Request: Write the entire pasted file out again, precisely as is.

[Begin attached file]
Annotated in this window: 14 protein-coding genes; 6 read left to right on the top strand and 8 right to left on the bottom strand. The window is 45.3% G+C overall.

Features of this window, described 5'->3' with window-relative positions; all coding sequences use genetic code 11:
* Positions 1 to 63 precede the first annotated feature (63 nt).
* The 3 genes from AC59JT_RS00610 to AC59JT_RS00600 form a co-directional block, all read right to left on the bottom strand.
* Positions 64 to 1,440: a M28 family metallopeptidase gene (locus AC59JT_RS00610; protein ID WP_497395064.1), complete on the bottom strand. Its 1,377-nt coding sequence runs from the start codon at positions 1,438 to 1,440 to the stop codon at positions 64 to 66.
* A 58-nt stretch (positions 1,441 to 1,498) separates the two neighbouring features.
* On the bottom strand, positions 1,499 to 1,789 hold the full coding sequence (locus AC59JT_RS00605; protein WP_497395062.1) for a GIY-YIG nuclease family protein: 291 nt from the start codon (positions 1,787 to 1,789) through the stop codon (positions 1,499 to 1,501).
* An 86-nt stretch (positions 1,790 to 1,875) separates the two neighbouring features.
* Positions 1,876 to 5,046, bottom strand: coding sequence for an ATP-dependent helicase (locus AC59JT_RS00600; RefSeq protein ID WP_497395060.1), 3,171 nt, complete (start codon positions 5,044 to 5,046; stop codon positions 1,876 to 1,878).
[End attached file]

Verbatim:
Annotated in this window: 14 protein-coding genes; 6 read left to right on the top strand and 8 right to left on the bottom strand. The window is 45.3% G+C overall.

Features of this window, described 5'->3' with window-relative positions; all coding sequences use genetic code 11:
* Positions 1 to 63 precede the first annotated feature (63 nt).
* The 3 genes from AC59JT_RS00610 to AC59JT_RS00600 form a co-directional block, all read right to left on the bottom strand.
* Positions 64 to 1,440: a M28 family metallopeptidase gene (locus AC59JT_RS00610; protein ID WP_497395064.1), complete on the bottom strand. Its 1,377-nt coding sequence runs from the start codon at positions 1,438 to 1,440 to the stop codon at positions 64 to 66.
* A 58-nt stretch (positions 1,441 to 1,498) separates the two neighbouring features.
* On the bottom strand, positions 1,499 to 1,789 hold the full coding sequence (locus AC59JT_RS00605; protein WP_497395062.1) for a GIY-YIG nuclease family protein: 291 nt from the start codon (positions 1,787 to 1,789) through the stop codon (positions 1,499 to 1,501).
* An 86-nt stretch (positions 1,790 to 1,875) separates the two neighbouring features.
* Positions 1,876 to 5,046, bottom strand: coding sequence for an ATP-dependent helicase (locus AC59JT_RS00600; RefSeq protein ID WP_497395060.1), 3,171 nt, complete (start codon positions 5,044 to 5,046; stop codon positions 1,876 to 1,878).